Tibesti, Emi - Koussi Summit, observed by the International Space Station
Emi Koussi is an active volcano.
He is with 3415 m the highest mountain of the Tibesti and the Sahara. It is located in the southwest of the Tibesti Mountains in northern Chad to a position of 19.80 N, 18:53 O. The Emi Koussi is a striking landmark that rises visible from far above the levels of the Chad Basin. The volcanic massif of Emi Koussi extends over an area of 60 km x 80 km. The summit consists of two large calderas of 12 km x 15 km in diameter and 1200 m depth. The highest point is at the edge of the southern caldera. The younger summit caldera is named Era cohort, their age is estimated at about 2 million years. Younger volcanic activity show the lava fields around the cinder cone on the north flank of the mountain, their age is estimated to be less than 2 million years. On the southern flank of Emi Koussi is an active geothermal area. Due to its extremely remote location from space volcanic activity was found with him only in the 1970s.
Within the caldera there is another, nearly circular crater, on the ground there are white on the surface very loose mineral deposits. Below the surface there are white crystalline deposits of soda. It is obtained from the local population in blocks and transported out of the crater by donkeys. The further removal is done with camels, although in the vast caldera, but can not get into the crater. The soda is also next to carbonates from saline. It is used inter alia as a leak salt for domestic and for the treatment of tobacco.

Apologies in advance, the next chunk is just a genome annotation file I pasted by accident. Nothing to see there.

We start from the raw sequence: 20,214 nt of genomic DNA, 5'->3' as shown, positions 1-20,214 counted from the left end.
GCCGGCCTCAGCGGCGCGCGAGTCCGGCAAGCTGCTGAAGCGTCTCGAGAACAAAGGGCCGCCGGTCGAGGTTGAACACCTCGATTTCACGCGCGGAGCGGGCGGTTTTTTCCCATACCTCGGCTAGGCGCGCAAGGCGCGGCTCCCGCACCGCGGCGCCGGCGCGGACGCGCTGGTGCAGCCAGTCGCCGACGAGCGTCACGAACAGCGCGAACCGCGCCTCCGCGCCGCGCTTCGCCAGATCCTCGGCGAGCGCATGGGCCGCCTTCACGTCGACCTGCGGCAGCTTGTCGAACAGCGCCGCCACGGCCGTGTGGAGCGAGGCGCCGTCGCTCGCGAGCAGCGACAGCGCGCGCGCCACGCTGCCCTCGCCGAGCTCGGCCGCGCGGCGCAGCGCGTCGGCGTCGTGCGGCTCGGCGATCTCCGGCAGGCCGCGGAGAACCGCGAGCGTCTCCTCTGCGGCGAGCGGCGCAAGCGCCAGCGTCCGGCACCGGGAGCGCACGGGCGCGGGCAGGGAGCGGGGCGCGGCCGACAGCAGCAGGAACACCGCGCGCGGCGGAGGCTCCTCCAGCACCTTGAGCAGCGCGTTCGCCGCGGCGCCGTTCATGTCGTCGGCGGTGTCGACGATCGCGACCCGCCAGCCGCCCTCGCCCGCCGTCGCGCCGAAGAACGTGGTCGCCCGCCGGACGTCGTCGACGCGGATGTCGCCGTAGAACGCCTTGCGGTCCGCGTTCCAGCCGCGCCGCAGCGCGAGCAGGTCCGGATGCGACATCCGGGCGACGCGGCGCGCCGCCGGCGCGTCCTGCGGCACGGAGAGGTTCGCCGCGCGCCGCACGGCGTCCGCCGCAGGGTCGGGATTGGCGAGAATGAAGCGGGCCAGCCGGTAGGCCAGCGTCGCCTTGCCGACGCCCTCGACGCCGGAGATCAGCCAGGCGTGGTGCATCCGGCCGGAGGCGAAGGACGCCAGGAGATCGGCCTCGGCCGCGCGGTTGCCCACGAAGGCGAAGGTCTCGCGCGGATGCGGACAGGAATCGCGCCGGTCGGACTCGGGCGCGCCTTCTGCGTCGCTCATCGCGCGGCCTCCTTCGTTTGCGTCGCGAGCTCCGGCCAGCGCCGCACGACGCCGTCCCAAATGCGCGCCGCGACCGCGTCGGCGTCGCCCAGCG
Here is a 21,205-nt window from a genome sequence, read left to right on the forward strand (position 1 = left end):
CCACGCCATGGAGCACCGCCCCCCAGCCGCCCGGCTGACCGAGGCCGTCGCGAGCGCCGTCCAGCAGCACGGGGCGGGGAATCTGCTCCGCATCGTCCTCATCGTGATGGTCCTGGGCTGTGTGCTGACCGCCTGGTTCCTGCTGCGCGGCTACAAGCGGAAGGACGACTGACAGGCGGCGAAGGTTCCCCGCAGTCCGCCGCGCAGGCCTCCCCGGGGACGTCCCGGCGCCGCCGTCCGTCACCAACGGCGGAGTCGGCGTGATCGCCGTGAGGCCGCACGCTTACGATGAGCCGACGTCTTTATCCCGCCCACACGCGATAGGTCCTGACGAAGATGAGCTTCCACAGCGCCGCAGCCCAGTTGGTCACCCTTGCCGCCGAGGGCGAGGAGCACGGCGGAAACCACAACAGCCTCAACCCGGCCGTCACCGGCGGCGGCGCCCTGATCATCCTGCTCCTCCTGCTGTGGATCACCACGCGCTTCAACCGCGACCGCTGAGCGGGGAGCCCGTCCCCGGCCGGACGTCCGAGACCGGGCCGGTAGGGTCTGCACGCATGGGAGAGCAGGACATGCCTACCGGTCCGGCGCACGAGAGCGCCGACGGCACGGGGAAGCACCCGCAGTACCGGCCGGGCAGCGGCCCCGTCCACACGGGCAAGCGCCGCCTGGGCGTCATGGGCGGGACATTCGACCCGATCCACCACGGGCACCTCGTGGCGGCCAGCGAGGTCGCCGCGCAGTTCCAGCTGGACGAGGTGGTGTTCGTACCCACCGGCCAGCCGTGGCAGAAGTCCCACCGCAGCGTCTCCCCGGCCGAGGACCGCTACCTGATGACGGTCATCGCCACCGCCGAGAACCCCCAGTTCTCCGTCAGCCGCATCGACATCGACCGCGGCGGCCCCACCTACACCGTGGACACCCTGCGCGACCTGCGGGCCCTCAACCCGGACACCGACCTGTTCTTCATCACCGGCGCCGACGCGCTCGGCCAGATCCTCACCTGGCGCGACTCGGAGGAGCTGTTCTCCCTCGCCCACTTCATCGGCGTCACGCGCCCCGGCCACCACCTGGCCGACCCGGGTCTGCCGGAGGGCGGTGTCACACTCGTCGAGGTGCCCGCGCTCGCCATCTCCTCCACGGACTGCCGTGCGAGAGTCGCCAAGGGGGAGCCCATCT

The ascent of Emi Koussi alpinistically is easy but is very difficult due to the extreme water scarcity and the associated logistical problems. The rise with camels on the southeast side to the edge of the caldera takes several days to complete. In winter the temperature drops in the caldera at night well below the freezing point.